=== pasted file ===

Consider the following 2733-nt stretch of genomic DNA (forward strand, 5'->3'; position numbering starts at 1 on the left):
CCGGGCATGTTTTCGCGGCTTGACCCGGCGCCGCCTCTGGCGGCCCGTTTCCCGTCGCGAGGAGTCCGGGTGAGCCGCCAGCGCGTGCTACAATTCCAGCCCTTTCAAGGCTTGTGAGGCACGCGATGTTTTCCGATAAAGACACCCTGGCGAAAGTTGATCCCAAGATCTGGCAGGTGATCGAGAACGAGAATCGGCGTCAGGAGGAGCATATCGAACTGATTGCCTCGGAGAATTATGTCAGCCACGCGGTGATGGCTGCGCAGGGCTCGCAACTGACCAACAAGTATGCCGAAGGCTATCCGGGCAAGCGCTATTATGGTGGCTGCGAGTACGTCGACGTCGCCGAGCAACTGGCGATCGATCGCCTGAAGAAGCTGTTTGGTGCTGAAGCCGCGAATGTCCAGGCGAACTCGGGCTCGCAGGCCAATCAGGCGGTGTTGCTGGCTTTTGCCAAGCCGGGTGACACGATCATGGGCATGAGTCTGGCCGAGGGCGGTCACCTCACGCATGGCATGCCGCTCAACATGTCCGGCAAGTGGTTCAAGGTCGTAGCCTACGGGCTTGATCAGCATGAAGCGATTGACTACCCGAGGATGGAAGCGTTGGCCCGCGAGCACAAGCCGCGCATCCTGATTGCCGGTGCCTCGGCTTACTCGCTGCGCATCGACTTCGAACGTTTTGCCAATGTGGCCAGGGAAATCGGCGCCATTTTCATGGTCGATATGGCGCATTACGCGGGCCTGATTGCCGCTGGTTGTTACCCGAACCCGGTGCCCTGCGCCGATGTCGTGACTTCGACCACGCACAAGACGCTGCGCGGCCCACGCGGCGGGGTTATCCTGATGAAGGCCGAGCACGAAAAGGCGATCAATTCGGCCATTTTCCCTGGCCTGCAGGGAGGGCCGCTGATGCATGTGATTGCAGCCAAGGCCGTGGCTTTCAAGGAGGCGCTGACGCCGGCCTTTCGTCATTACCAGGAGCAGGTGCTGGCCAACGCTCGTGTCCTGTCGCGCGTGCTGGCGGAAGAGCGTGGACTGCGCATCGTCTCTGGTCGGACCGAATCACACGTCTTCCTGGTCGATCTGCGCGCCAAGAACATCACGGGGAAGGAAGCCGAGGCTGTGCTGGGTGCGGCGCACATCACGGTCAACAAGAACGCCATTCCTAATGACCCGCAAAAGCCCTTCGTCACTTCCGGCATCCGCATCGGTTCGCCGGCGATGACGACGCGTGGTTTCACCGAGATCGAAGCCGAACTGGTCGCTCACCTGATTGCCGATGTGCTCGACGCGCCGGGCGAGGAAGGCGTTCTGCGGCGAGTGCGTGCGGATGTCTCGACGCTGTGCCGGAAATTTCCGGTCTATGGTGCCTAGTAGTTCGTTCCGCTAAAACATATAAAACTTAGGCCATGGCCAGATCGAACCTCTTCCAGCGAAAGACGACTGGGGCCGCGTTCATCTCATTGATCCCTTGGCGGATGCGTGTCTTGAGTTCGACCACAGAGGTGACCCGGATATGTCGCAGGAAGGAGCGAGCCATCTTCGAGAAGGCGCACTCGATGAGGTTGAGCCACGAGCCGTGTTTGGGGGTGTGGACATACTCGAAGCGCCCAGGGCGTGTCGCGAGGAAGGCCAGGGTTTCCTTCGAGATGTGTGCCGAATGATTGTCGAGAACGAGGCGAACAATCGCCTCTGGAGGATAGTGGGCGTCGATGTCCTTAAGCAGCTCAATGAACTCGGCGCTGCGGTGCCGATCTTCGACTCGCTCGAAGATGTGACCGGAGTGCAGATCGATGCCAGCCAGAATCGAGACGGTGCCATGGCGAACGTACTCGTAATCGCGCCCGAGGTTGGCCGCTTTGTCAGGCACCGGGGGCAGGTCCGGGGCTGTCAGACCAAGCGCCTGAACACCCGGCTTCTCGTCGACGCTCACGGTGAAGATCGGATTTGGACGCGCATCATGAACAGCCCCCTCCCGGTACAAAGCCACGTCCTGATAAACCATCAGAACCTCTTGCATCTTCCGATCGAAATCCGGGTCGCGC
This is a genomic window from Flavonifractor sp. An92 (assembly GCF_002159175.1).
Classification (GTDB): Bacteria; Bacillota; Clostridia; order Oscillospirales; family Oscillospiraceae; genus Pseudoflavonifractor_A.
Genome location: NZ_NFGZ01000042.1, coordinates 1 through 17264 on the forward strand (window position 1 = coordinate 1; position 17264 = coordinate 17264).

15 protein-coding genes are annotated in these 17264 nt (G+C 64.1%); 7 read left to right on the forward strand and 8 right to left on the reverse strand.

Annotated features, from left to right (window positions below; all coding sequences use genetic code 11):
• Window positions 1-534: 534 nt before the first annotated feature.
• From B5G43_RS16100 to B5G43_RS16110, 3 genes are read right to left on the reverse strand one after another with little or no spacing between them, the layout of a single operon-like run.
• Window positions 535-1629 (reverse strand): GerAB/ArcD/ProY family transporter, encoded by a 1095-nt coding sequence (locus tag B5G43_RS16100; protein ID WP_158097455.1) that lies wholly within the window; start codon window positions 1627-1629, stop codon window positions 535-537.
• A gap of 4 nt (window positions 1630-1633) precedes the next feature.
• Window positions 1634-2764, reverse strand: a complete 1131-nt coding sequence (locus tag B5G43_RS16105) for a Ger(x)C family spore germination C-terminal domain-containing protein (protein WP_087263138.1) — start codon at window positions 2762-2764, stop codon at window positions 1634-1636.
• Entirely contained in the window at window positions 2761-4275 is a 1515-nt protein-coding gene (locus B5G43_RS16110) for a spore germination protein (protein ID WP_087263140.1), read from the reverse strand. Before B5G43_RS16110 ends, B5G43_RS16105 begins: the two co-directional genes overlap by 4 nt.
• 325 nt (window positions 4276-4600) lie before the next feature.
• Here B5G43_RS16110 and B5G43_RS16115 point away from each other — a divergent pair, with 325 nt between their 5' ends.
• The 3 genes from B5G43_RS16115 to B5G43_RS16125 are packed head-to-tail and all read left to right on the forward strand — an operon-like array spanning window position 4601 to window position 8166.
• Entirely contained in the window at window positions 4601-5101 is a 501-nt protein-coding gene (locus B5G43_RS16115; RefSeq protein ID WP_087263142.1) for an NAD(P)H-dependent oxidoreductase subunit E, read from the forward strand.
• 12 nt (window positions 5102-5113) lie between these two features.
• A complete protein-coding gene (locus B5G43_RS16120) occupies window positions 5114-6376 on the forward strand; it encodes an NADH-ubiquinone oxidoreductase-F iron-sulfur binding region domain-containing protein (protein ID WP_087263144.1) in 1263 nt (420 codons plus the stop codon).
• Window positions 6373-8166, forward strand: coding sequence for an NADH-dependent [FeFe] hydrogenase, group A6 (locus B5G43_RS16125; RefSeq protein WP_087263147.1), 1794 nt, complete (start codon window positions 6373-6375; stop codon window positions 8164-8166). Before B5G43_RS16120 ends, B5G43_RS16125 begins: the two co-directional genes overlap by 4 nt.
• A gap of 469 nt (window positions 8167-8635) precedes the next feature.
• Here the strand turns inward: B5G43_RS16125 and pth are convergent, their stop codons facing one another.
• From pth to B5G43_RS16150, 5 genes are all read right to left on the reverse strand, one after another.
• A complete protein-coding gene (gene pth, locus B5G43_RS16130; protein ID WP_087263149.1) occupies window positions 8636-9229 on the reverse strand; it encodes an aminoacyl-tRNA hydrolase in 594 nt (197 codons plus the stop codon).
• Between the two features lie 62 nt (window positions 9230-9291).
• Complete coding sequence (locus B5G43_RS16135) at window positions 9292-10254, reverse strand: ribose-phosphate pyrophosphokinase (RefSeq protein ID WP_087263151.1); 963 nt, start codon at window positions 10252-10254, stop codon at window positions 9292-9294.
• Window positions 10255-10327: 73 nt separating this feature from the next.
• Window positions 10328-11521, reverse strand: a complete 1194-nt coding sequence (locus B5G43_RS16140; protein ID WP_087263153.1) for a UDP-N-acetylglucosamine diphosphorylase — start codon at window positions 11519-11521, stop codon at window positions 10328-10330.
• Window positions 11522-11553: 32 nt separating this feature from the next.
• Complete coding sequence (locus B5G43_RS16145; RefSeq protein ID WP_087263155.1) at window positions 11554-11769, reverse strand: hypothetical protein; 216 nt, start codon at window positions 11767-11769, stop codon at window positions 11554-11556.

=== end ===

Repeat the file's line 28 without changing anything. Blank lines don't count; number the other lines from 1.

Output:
• Window positions 10328-11521, reverse strand: a complete 1194-nt coding sequence (locus B5G43_RS16140; protein ID WP_087263153.1) for a UDP-N-acetylglucosamine diphosphorylase — start codon at window positions 11519-11521, stop codon at window positions 10328-10330.